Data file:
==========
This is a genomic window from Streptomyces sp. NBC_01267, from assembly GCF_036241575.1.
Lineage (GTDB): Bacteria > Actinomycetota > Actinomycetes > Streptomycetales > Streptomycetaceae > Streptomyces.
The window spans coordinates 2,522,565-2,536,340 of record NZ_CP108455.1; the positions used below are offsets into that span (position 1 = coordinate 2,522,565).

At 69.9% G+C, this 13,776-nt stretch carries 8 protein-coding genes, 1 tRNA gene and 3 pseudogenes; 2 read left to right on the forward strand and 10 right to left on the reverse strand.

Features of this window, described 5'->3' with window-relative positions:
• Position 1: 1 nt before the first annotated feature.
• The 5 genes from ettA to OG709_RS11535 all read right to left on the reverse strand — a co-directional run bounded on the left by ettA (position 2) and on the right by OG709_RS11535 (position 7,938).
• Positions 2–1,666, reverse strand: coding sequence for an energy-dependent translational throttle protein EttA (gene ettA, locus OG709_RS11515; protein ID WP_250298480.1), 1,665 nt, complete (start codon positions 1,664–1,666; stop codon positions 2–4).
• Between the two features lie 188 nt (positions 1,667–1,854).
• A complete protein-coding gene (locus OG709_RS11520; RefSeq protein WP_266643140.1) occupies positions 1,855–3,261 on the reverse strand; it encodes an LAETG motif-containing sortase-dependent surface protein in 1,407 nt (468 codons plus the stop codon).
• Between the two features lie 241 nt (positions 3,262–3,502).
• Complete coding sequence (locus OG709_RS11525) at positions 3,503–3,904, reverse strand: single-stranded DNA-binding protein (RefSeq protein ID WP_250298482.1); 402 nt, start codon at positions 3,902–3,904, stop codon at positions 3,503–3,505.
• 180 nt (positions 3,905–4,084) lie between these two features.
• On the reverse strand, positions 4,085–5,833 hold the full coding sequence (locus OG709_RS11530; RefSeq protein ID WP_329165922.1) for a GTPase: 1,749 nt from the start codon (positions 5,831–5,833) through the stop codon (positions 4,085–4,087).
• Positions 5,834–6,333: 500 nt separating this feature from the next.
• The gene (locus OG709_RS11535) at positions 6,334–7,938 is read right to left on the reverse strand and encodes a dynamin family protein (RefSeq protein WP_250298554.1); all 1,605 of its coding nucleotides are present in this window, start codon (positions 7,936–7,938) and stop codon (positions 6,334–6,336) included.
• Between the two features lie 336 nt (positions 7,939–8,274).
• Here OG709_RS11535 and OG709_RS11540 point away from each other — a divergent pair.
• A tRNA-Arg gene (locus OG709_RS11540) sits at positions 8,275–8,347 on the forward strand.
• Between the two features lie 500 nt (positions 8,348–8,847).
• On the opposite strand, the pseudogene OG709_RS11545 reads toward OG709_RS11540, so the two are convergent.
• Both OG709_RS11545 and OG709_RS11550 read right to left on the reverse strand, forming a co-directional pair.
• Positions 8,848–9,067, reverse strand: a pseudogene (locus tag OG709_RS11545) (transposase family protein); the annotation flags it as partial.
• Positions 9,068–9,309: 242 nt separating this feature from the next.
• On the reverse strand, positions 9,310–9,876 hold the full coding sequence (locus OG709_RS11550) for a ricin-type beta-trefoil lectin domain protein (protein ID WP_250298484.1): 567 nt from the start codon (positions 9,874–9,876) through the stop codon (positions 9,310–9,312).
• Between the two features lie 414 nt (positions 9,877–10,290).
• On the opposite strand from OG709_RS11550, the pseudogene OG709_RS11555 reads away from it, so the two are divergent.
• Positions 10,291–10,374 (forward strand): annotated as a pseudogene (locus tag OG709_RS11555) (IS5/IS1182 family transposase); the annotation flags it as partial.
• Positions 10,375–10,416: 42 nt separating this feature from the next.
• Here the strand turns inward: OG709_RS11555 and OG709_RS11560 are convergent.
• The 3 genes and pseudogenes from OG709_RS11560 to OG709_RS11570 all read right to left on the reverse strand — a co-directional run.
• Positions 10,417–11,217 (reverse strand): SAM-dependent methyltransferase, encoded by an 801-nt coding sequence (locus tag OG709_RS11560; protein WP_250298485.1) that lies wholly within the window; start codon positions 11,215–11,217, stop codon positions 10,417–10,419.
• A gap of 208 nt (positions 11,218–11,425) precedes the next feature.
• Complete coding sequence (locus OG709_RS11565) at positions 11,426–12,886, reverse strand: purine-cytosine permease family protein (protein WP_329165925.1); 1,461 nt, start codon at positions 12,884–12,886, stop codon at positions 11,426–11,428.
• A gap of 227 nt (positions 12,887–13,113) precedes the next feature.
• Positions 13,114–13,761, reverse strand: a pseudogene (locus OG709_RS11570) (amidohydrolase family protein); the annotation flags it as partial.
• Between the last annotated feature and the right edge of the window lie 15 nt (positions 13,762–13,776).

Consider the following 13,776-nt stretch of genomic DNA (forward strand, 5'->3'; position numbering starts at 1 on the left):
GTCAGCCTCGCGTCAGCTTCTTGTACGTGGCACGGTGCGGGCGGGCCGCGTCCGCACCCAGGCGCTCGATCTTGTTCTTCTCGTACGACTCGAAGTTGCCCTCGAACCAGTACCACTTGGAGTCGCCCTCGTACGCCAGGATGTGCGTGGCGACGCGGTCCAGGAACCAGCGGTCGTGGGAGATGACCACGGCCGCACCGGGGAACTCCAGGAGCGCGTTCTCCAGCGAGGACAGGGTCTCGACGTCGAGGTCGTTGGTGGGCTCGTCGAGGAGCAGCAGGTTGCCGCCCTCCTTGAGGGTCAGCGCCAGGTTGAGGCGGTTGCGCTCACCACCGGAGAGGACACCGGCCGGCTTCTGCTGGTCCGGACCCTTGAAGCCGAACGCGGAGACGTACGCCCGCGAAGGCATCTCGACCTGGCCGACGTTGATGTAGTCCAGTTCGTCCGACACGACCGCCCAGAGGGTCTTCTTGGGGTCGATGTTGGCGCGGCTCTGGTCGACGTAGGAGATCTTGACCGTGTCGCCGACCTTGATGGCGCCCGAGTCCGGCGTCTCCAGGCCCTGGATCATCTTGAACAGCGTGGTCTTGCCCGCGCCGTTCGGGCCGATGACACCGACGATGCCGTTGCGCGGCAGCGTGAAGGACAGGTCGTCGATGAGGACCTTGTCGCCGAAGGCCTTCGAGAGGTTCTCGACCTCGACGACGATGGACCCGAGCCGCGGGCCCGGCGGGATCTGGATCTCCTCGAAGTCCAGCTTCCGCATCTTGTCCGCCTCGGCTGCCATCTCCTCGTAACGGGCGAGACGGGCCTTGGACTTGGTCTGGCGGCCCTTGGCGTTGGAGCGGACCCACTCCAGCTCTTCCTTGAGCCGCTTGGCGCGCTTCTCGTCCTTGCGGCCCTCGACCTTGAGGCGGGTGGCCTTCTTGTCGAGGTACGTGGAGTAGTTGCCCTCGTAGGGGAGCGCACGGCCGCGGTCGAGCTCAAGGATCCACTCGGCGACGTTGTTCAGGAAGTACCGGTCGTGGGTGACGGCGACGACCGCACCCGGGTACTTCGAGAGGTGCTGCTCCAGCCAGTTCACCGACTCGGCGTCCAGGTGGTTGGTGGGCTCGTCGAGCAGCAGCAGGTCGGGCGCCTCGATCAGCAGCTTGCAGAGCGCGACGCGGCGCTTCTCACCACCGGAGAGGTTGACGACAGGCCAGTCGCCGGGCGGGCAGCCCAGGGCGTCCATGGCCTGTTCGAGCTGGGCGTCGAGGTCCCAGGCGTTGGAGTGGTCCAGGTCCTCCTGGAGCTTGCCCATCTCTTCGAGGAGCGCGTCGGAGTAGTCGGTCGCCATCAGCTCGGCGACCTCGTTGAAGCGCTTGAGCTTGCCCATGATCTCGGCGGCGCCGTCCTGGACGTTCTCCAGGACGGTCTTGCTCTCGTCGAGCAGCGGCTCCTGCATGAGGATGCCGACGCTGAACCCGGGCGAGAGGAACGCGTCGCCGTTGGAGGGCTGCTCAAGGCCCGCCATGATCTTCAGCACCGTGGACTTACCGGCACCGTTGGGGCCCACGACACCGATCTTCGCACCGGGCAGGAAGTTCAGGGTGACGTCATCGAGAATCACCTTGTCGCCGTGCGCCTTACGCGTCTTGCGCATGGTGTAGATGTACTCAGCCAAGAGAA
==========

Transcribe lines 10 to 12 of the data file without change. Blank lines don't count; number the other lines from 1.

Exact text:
• A complete protein-coding gene (locus OG709_RS11520; RefSeq protein WP_266643140.1) occupies positions 1,855–3,261 on the reverse strand; it encodes an LAETG motif-containing sortase-dependent surface protein in 1,407 nt (468 codons plus the stop codon).
• Between the two features lie 241 nt (positions 3,262–3,502).
• Complete coding sequence (locus OG709_RS11525) at positions 3,503–3,904, reverse strand: single-stranded DNA-binding protein (RefSeq protein ID WP_250298482.1); 402 nt, start codon at positions 3,902–3,904, stop codon at positions 3,503–3,505.